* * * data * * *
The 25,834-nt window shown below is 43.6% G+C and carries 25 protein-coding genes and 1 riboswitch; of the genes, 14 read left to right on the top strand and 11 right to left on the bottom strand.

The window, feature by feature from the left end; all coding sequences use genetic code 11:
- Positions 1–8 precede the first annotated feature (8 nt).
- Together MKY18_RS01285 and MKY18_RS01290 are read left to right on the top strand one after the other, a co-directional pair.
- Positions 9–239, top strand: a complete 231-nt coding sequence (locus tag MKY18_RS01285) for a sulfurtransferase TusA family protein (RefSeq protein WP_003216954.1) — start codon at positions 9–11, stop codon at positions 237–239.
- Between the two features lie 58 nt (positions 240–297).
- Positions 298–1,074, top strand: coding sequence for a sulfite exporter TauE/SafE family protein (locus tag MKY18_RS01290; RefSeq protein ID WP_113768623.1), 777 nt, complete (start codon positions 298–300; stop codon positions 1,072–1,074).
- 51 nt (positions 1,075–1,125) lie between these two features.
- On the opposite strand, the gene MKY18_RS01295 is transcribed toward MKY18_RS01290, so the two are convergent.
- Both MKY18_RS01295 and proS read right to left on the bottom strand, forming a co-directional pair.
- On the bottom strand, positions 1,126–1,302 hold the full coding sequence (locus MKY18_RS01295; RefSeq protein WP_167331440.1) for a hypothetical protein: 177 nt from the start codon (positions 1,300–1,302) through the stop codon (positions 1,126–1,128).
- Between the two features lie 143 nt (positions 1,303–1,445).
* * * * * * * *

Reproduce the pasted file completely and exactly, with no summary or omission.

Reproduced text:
The 25,834-nt window shown below is 43.6% G+C and carries 25 protein-coding genes and 1 riboswitch; of the genes, 14 read left to right on the top strand and 11 right to left on the bottom strand.

The window, feature by feature from the left end; all coding sequences use genetic code 11:
- Positions 1–8 precede the first annotated feature (8 nt).
- Together MKY18_RS01285 and MKY18_RS01290 are read left to right on the top strand one after the other, a co-directional pair.
- Positions 9–239, top strand: a complete 231-nt coding sequence (locus tag MKY18_RS01285) for a sulfurtransferase TusA family protein (RefSeq protein WP_003216954.1) — start codon at positions 9–11, stop codon at positions 237–239.
- Between the two features lie 58 nt (positions 240–297).
- Positions 298–1,074, top strand: coding sequence for a sulfite exporter TauE/SafE family protein (locus tag MKY18_RS01290; RefSeq protein ID WP_113768623.1), 777 nt, complete (start codon positions 298–300; stop codon positions 1,072–1,074).
- 51 nt (positions 1,075–1,125) lie between these two features.
- On the opposite strand, the gene MKY18_RS01295 is transcribed toward MKY18_RS01290, so the two are convergent.
- Both MKY18_RS01295 and proS read right to left on the bottom strand, forming a co-directional pair.
- On the bottom strand, positions 1,126–1,302 hold the full coding sequence (locus MKY18_RS01295; RefSeq protein WP_167331440.1) for a hypothetical protein: 177 nt from the start codon (positions 1,300–1,302) through the stop codon (positions 1,126–1,128).
- Between the two features lie 143 nt (positions 1,303–1,445).